Spider T today – click on the thumbnails for larger images
Spider T before restoration work began
Some people rescue old yachts while some adopt smaller craft – but perhaps the bravest are those who take on big old working boats. Mal Nicholson has restored the wonderful Spider T, a 62ft Humber sloop described as a ‘super sloop’ that he now operates as a charter boat offering holidays and day trips out of Keadby Lock, near Scunthorpe. See the Spider T website.
Spider T was launched in 1926, and was one of two similar craft built at Warrens Yard at New Holland. I’ll let Mal take up the story:
‘Her sister ship was the Zenitha, as we recently learned with the help of Peter Warrens, of the Warrens Shipbuilders dynasty. We recently welcomed him on board with his wife Marjorie and his two sons, and he has taken the Spider T to his heart, and we talk now on a frequent basis and much more information is coming together.
‘He recently told me that Spider T & Zenitha were designed by his uncle Frederick Warren just before he died, and that they encompassing everything they knew about hull design, I suppose that is why they were labeled ‘super sloops’.
‘His father and grandfather built the Spider T. She is 70.4 gross cargo tons, and was launched as Spider T for captain JJ Tomlinson for whom she was the pride of his fleet. The name Spider was his nephew’s nickname, while the T stood for Tomlinson.
‘I have all the documentation for her including the plans and registration documents showing her registered as a ship. She has always been referred to as a ship by her past masters, one quite famous old master was George ‘Buck’ Harness. George told me at the age of 92 that she was not a barge or a boat but a ship, and asked if I knew the difference? ‘No,’ I replied. ‘Well, ship is short for a shipment, which is a vessel that is capable of taking in excess of 100 tons to sea!’ So that was me put straight very early on in my tenure!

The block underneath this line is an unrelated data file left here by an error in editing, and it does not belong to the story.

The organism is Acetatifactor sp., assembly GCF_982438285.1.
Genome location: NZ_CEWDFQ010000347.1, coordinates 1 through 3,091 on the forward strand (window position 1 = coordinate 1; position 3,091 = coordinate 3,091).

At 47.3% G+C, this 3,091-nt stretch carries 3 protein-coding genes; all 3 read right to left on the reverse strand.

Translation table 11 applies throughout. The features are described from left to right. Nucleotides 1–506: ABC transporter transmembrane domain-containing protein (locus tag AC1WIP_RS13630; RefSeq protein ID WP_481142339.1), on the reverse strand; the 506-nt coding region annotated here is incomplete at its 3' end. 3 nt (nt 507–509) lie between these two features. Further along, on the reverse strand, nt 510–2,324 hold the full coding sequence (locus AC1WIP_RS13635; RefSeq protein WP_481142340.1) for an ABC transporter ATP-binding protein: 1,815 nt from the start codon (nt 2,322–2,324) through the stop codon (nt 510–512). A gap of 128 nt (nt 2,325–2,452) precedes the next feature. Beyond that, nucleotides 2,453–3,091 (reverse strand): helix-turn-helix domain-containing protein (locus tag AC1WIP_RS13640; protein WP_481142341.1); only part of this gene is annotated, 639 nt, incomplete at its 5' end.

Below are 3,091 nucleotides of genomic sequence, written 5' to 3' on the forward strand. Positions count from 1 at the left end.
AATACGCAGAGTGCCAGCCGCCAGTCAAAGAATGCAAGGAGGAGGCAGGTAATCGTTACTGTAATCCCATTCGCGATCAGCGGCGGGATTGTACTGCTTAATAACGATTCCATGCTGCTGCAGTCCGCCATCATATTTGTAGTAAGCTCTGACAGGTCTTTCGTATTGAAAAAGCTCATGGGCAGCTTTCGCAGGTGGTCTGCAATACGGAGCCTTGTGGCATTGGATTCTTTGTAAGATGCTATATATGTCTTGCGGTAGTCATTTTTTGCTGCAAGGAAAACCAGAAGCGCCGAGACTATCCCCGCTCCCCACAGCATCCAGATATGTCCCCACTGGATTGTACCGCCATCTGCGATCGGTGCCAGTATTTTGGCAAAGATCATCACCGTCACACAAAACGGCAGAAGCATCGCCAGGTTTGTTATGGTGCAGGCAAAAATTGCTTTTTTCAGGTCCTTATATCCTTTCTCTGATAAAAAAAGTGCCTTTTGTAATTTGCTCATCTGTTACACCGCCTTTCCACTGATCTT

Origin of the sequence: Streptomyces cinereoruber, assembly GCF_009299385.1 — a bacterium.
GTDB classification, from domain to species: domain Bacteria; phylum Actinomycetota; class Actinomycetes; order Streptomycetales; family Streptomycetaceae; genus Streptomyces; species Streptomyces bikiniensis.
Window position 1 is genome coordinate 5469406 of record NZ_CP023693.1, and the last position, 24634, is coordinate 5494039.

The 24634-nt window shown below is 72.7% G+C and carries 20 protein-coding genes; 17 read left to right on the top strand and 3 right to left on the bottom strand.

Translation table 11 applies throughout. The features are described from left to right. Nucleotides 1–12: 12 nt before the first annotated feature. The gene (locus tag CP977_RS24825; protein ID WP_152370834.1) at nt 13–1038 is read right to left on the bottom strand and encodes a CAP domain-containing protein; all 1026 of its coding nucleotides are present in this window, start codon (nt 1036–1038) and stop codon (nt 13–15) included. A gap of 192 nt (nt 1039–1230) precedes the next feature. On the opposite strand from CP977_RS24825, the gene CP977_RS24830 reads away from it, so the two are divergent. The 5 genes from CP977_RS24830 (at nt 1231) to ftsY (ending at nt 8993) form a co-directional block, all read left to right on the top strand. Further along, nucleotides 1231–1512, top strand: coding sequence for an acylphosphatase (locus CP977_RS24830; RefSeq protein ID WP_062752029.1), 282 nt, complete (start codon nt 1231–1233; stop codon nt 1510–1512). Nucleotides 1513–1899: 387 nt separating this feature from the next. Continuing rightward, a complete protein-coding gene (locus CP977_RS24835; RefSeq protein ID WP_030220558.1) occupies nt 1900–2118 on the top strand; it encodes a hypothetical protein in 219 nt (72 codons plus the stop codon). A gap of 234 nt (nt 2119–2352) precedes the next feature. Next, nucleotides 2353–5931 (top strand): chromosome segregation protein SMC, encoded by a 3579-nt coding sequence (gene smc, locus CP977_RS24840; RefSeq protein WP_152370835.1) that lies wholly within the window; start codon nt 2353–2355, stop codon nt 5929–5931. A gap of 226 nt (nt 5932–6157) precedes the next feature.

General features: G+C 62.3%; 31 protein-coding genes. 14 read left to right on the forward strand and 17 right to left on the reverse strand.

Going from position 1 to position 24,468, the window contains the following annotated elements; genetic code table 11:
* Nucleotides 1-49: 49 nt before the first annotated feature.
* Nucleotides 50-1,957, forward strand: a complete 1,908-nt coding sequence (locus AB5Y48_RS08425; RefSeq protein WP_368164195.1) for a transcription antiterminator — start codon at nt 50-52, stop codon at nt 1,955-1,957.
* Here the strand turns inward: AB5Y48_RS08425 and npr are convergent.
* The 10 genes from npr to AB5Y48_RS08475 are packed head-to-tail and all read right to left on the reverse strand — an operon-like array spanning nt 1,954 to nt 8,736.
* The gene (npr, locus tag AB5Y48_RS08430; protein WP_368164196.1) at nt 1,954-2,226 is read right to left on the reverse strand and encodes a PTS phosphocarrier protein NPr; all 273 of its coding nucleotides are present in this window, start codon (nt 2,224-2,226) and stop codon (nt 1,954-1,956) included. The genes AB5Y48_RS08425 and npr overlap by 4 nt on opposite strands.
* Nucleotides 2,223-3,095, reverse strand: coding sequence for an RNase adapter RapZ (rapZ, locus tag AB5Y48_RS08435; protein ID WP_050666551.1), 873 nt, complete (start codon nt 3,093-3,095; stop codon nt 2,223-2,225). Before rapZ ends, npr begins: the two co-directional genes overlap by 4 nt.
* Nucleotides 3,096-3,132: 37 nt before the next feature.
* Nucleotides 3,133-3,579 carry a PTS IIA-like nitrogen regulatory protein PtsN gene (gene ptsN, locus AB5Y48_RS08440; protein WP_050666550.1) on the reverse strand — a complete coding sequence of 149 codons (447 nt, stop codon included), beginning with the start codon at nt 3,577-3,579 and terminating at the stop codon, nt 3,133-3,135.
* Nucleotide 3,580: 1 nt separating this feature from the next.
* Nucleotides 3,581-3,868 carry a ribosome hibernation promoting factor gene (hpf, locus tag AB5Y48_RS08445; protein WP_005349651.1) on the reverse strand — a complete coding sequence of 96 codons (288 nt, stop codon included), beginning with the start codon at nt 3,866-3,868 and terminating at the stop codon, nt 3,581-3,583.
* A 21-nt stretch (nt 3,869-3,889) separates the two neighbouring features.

‘Many years later I discovered what he said was absolutely correct, as I found her registration documents, and there it was in black and white: she was registered as a ship number 149049, yard number 216.
‘Unfortunately the Zenitha no longer exists, but I have spoken to the son of the original owner and apparently she was very fast and came 2nd in the 1928 Humber Reggatta. He has sent me some details of vessels and owners.’
In recent years, Spider T has been restored, refloated and re-rigged for the first time since the 1930s, and her crew have sailed to Scotland and Holland, and have chalked up some notable achievements. She was the first vessel from the National Historic Fleet to attend the World Port Festival in Scarborough, and was the first Humber sloop to cross the North Sea directly since before World War II. I have a sense that there’s more of this story to come, so I hope Mal will keep me informed!
And, finally, I’d like to put out a message from the management. This post about Mal keeping Spider T alive is just the kind of story we like to put up here at intheboatshed.net. If you have a story about an old boat, traditional boatbuilding and design, boat restoration, boat history or even a modern boat with traditional features you would like to share, please let us know at firstname.lastname@example.org.